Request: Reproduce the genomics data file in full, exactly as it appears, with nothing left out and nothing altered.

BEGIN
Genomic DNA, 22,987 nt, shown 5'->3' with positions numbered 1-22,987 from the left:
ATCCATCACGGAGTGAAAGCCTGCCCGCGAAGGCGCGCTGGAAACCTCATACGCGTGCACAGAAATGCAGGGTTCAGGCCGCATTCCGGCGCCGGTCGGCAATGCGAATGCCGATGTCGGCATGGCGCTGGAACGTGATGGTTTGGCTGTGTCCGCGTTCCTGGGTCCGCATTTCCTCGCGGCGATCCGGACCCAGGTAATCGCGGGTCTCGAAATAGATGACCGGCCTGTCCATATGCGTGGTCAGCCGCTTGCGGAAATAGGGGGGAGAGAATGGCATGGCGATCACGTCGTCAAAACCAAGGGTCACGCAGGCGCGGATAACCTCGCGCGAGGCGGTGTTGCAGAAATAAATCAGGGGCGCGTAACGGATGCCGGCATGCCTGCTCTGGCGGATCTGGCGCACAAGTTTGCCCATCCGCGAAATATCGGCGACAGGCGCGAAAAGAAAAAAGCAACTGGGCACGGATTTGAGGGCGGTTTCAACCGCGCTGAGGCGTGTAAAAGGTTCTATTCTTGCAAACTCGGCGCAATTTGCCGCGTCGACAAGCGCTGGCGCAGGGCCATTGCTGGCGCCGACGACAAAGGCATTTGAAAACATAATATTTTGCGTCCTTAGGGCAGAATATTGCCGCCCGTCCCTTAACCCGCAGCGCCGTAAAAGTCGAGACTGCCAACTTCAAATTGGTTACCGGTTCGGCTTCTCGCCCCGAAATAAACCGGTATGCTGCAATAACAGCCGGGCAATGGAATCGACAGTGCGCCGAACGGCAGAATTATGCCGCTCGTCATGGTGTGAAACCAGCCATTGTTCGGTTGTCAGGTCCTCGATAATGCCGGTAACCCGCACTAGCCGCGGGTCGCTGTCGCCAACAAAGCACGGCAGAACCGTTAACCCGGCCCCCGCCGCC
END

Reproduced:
Genomic DNA, 22,987 nt, shown 5'->3' with positions numbered 1-22,987 from the left:
ATCCATCACGGAGTGAAAGCCTGCCCGCGAAGGCGCGCTGGAAACCTCATACGCGTGCACAGAAATGCAGGGTTCAGGCCGCATTCCGGCGCCGGTCGGCAATGCGAATGCCGATGTCGGCATGGCGCTGGAACGTGATGGTTTGGCTGTGTCCGCGTTCCTGGGTCCGCATTTCCTCGCGGCGATCCGGACCCAGGTAATCGCGGGTCTCGAAATAGATGACCGGCCTGTCCATATGCGTGGTCAGCCGCTTGCGGAAATAGGGGGGAGAGAATGGCATGGCGATCACGTCGTCAAAACCAAGGGTCACGCAGGCGCGGATAACCTCGCGCGAGGCGGTGTTGCAGAAATAAATCAGGGGCGCGTAACGGATGCCGGCATGCCTGCTCTGGCGGATCTGGCGCACAAGTTTGCCCATCCGCGAAATATCGGCGACAGGCGCGAAAAGAAAAAAGCAACTGGGCACGGATTTGAGGGCGGTTTCAACCGCGCTGAGGCGTGTAAAAGGTTCTATTCTTGCAAACTCGGCGCAATTTGCCGCGTCGACAAGCGCTGGCGCAGGGCCATTGCTGGCGCCGACGACAAAGGCATTTGAAAACATAATATTTTGCGTCCTTAGGGCAGAATATTGCCGCCCGTCCCTTAACCCGCAGCGCCGTAAAAGTCGAGACTGCCAACTTCAAATTGGTTACCGGTTCGGCTTCTCGCCCCGAAATAAACCGGTATGCTGCAATAACAGCCGGGCAATGGAATCGACAGTGCGCCGAACGGCAGAATTATGCCGCTCGTCATGGTGTGAAACCAGCCATTGTTCGGTTGTCAGGTCCTCGATAATGCCGGTAACCCGCACTAGCCGCGGGTCGCTGTCGCCAACAAAGCACGGCAGAACCGTTAACCCGGCCCCCGCCGCC